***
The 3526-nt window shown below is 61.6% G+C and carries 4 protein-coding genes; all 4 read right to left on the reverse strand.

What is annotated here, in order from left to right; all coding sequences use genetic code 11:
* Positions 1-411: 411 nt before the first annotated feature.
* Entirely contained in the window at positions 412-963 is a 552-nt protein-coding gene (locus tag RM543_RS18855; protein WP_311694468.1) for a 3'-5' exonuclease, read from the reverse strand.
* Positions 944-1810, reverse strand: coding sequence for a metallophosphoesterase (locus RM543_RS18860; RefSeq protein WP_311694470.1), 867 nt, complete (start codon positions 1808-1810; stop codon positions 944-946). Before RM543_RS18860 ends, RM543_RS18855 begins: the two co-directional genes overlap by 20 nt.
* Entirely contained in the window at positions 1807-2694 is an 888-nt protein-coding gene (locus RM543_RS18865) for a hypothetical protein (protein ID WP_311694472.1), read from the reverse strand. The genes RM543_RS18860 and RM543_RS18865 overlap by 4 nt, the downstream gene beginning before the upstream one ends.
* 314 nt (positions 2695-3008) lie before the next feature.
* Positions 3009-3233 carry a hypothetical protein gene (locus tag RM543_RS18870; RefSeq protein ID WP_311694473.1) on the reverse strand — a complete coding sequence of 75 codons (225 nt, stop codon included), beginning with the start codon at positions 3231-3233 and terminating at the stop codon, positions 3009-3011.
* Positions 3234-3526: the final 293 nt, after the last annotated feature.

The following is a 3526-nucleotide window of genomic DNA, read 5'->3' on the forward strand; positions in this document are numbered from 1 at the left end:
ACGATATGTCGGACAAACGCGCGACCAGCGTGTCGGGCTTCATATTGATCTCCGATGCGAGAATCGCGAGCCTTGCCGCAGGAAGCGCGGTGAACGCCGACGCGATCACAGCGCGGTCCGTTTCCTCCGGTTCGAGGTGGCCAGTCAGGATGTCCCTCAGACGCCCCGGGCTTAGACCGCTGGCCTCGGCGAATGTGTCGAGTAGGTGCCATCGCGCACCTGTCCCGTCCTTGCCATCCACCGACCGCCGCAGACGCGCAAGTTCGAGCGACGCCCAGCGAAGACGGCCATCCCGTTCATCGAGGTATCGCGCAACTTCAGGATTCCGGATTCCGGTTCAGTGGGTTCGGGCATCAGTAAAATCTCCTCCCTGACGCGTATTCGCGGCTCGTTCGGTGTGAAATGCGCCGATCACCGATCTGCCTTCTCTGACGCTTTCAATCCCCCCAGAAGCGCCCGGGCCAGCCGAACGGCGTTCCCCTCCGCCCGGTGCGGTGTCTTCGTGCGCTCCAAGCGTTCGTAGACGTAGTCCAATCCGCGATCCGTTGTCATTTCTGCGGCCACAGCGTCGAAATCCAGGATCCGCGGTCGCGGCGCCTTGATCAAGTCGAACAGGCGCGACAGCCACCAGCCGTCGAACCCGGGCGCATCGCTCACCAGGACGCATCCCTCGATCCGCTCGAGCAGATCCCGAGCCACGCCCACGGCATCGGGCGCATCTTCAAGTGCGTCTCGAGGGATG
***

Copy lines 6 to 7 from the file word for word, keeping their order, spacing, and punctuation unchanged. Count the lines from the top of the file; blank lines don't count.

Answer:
* Entirely contained in the window at positions 1807-2694 is an 888-nt protein-coding gene (locus RM543_RS18865) for a hypothetical protein (protein ID WP_311694472.1), read from the reverse strand. The genes RM543_RS18860 and RM543_RS18865 overlap by 4 nt, the downstream gene beginning before the upstream one ends.
* 314 nt (positions 2695-3008) lie before the next feature.